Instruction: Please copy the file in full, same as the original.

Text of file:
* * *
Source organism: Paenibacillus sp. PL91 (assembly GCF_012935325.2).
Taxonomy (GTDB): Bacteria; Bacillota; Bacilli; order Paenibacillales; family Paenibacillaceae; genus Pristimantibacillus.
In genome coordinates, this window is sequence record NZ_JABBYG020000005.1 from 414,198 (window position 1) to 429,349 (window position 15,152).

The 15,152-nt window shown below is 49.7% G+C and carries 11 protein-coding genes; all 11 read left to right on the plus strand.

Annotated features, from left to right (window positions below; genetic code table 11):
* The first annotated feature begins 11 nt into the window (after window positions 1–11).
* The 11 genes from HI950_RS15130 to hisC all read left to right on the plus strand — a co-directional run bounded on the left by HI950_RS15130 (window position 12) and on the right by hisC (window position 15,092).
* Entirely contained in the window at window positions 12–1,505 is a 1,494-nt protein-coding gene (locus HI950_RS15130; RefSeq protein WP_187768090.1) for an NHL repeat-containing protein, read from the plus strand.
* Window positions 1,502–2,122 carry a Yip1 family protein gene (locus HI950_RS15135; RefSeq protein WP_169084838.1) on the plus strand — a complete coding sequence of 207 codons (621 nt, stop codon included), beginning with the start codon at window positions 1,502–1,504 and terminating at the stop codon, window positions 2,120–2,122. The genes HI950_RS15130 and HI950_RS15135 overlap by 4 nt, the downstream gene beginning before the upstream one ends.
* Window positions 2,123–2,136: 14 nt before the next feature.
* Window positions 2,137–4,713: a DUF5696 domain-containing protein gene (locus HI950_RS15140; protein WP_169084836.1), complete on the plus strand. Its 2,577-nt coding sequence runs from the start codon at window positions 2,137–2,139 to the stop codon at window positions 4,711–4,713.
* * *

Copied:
Source organism: Paenibacillus sp. PL91 (assembly GCF_012935325.2).
Taxonomy (GTDB): Bacteria; Bacillota; Bacilli; order Paenibacillales; family Paenibacillaceae; genus Pristimantibacillus.
In genome coordinates, this window is sequence record NZ_JABBYG020000005.1 from 414,198 (window position 1) to 429,349 (window position 15,152).

The 15,152-nt window shown below is 49.7% G+C and carries 11 protein-coding genes; all 11 read left to right on the plus strand.

Annotated features, from left to right (window positions below; genetic code table 11):
* The first annotated feature begins 11 nt into the window (after window positions 1–11).
* The 11 genes from HI950_RS15130 to hisC all read left to right on the plus strand — a co-directional run bounded on the left by HI950_RS15130 (window position 12) and on the right by hisC (window position 15,092).
* Entirely contained in the window at window positions 12–1,505 is a 1,494-nt protein-coding gene (locus HI950_RS15130; RefSeq protein WP_187768090.1) for an NHL repeat-containing protein, read from the plus strand.
* Window positions 1,502–2,122 carry a Yip1 family protein gene (locus HI950_RS15135; RefSeq protein WP_169084838.1) on the plus strand — a complete coding sequence of 207 codons (621 nt, stop codon included), beginning with the start codon at window positions 1,502–1,504 and terminating at the stop codon, window positions 2,120–2,122. The genes HI950_RS15130 and HI950_RS15135 overlap by 4 nt, the downstream gene beginning before the upstream one ends.
* Window positions 2,123–2,136: 14 nt before the next feature.
* Window positions 2,137–4,713: a DUF5696 domain-containing protein gene (locus HI950_RS15140; protein WP_169084836.1), complete on the plus strand. Its 2,577-nt coding sequence runs from the start codon at window positions 2,137–2,139 to the stop codon at window positions 4,711–4,713.